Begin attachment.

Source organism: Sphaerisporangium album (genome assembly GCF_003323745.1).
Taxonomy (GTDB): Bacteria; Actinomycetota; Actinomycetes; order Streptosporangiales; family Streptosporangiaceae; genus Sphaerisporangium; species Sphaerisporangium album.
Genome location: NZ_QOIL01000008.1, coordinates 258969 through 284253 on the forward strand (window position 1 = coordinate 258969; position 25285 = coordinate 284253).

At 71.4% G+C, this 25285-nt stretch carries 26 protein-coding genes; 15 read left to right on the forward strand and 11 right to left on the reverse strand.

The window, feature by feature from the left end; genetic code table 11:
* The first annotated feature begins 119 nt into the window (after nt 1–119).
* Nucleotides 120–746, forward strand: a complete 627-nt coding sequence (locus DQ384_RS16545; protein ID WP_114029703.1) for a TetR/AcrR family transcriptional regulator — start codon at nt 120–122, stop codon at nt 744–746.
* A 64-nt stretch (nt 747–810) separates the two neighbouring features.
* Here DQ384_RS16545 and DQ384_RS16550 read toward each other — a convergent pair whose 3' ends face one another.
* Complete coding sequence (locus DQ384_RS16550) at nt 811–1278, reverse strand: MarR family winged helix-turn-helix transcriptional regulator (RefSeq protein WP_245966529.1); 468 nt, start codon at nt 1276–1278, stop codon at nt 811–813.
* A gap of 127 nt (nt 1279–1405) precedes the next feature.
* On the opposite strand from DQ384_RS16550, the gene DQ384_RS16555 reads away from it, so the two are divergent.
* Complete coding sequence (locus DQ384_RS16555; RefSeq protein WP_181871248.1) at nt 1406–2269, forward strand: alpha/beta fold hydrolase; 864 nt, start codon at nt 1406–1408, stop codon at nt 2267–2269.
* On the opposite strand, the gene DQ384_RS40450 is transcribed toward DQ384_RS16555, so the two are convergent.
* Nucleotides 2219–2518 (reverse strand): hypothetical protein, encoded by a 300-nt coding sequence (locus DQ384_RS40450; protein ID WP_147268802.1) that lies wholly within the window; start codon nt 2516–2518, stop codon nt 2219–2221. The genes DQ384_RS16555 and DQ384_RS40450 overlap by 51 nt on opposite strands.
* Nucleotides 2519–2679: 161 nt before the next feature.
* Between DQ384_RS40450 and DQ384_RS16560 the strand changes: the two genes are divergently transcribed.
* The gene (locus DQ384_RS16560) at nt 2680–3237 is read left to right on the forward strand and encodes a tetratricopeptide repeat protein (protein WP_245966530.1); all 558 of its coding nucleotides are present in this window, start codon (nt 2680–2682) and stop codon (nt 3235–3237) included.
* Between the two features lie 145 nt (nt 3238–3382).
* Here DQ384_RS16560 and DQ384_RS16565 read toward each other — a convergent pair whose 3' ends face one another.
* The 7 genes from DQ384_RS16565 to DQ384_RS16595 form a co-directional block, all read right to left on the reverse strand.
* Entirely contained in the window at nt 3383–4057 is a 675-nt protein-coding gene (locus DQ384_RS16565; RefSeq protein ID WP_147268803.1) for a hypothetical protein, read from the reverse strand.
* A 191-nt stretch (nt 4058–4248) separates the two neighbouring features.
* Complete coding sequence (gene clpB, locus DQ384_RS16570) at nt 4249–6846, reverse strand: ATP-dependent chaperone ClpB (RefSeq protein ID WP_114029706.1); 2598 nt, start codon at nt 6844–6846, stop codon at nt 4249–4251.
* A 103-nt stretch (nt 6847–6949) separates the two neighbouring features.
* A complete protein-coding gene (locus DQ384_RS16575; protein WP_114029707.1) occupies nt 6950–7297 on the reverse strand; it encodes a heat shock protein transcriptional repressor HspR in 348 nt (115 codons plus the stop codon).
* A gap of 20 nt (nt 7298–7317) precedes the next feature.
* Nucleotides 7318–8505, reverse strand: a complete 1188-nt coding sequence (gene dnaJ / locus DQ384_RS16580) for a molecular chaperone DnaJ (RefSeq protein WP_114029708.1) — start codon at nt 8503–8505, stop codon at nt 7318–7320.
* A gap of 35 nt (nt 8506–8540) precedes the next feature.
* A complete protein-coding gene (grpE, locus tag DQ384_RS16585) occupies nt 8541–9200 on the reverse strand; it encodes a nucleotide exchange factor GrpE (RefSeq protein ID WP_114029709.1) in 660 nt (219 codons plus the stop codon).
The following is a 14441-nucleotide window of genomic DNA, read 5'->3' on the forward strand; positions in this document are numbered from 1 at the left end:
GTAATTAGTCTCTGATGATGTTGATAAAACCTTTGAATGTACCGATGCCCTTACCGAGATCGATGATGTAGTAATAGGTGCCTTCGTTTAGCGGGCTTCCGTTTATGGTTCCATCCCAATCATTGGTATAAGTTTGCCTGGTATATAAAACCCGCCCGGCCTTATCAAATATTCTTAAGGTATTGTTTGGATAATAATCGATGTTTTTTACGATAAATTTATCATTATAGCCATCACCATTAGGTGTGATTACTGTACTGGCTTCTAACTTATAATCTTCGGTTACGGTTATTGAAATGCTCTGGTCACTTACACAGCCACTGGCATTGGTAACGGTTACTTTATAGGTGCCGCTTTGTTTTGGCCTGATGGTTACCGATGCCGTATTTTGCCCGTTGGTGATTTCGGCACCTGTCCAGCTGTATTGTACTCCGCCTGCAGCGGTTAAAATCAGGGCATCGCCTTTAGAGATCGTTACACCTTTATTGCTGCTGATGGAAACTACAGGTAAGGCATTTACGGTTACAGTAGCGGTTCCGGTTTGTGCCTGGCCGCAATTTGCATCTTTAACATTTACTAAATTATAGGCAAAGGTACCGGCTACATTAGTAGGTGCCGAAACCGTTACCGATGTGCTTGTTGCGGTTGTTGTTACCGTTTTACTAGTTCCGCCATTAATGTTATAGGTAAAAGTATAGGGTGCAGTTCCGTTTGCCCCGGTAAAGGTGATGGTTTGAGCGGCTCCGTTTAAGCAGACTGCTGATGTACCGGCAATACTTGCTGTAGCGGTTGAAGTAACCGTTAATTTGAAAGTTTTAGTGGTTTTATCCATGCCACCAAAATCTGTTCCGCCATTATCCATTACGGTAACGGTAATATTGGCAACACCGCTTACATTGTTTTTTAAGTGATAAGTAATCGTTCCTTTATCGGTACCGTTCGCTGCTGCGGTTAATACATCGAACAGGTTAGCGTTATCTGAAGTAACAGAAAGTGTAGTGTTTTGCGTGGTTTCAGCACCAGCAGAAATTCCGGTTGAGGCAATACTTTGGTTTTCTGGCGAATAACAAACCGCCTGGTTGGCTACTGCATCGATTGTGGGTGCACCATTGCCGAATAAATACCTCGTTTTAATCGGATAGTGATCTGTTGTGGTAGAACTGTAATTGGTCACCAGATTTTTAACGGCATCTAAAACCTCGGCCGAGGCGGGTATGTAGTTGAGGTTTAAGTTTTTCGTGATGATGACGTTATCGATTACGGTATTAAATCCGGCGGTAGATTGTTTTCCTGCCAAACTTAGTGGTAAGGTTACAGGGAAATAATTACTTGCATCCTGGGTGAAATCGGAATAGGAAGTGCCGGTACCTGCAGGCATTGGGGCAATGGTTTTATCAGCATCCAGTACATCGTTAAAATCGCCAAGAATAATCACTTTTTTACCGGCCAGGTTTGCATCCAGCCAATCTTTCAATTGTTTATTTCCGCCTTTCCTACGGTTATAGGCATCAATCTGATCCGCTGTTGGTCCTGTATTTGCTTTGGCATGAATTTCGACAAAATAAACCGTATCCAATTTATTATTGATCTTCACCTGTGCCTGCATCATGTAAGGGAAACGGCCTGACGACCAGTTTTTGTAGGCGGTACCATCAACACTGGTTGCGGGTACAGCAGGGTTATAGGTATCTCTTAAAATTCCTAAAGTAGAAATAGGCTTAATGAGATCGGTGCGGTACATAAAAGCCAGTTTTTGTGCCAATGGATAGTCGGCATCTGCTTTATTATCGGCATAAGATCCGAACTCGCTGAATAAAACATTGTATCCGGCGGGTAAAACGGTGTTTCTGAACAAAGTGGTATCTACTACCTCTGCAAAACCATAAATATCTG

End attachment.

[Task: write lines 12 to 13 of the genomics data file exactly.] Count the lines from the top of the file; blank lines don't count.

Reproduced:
* On the opposite strand from DQ384_RS16550, the gene DQ384_RS16555 reads away from it, so the two are divergent.
* Complete coding sequence (locus DQ384_RS16555; RefSeq protein WP_181871248.1) at nt 1406–2269, forward strand: alpha/beta fold hydrolase; 864 nt, start codon at nt 1406–1408, stop codon at nt 2267–2269.